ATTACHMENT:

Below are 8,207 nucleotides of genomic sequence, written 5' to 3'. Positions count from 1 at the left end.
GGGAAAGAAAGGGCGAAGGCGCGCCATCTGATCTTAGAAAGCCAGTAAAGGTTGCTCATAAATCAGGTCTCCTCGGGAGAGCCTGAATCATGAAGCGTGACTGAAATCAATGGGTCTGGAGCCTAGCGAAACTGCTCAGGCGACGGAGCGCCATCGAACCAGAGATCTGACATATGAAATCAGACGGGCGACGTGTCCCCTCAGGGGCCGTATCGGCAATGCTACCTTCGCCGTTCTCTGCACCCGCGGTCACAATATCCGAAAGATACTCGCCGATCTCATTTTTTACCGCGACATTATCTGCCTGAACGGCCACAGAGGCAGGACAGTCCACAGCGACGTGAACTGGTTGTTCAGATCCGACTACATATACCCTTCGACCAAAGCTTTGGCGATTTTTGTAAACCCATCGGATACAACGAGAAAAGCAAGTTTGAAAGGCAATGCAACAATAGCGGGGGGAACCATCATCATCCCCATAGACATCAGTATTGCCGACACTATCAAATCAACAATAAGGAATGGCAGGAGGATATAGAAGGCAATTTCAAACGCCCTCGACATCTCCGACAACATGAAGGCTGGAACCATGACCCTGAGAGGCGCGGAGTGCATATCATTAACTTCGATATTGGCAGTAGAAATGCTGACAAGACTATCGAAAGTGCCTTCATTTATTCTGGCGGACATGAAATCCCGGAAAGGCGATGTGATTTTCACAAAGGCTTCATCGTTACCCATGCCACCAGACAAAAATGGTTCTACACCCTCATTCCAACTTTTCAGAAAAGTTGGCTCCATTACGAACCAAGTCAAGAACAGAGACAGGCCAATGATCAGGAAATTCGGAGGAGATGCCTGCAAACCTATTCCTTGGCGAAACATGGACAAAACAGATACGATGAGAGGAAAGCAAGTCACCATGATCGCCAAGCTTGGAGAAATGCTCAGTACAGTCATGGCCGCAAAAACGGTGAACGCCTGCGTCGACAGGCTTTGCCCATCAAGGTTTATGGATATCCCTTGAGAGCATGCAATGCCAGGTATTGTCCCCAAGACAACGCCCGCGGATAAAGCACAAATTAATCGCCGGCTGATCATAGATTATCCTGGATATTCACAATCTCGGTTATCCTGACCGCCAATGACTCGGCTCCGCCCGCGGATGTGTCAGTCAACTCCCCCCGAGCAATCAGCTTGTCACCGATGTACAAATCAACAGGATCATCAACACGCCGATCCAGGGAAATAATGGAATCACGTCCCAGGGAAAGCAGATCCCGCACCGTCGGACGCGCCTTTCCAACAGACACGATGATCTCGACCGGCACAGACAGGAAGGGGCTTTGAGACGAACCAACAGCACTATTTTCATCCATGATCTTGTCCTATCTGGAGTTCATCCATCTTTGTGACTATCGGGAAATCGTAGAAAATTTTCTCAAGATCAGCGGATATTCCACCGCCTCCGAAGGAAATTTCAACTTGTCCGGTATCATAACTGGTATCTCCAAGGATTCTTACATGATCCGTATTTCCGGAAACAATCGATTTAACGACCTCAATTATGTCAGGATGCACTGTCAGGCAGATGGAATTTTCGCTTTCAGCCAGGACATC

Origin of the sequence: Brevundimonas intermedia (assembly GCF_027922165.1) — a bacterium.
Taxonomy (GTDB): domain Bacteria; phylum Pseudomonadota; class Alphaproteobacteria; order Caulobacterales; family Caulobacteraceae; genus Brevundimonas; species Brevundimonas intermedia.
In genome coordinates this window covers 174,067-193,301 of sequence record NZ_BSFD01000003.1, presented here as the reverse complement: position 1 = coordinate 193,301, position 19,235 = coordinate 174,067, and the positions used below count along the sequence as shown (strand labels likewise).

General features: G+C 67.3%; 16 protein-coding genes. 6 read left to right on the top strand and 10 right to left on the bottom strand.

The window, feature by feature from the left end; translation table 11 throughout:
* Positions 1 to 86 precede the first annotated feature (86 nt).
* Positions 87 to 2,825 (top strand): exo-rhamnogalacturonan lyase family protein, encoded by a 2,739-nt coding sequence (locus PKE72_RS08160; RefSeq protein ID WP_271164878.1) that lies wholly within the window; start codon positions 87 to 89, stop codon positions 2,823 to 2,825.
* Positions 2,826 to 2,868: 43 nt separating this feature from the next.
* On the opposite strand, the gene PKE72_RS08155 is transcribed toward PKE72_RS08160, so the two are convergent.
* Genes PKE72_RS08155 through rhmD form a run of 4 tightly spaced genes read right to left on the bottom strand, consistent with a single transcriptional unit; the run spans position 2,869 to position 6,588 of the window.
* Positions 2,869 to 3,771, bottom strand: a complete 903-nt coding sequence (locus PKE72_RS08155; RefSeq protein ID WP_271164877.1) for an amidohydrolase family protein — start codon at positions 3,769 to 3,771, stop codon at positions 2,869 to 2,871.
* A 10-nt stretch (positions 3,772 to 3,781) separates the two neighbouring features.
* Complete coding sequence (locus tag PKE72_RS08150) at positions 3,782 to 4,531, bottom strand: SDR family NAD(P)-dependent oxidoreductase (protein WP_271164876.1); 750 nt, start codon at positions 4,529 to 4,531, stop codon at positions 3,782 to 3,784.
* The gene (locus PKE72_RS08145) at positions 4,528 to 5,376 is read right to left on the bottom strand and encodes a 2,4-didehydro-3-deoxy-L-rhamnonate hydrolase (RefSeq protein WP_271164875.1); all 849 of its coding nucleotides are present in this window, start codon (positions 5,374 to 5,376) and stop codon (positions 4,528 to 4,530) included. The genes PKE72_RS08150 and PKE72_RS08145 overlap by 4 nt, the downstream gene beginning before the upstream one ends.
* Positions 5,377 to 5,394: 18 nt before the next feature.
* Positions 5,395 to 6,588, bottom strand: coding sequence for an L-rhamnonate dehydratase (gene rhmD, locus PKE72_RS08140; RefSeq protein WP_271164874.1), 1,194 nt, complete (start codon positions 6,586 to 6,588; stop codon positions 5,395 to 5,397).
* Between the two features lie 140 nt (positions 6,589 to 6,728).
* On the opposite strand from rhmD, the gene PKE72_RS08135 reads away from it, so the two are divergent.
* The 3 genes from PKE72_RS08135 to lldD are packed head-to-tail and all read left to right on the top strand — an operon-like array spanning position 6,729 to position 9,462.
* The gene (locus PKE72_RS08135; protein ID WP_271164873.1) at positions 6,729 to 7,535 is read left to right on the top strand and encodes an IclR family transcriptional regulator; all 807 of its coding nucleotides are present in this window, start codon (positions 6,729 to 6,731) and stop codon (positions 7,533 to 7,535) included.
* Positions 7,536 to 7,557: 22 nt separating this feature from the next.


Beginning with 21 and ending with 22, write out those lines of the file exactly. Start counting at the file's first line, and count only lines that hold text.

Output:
* The 3 genes from PKE72_RS08135 to lldD are packed head-to-tail and all read left to right on the top strand — an operon-like array spanning position 6,729 to position 9,462.
* The gene (locus PKE72_RS08135; protein ID WP_271164873.1) at positions 6,729 to 7,535 is read left to right on the top strand and encodes an IclR family transcriptional regulator; all 807 of its coding nucleotides are present in this window, start codon (positions 6,729 to 6,731) and stop codon (positions 7,533 to 7,535) included.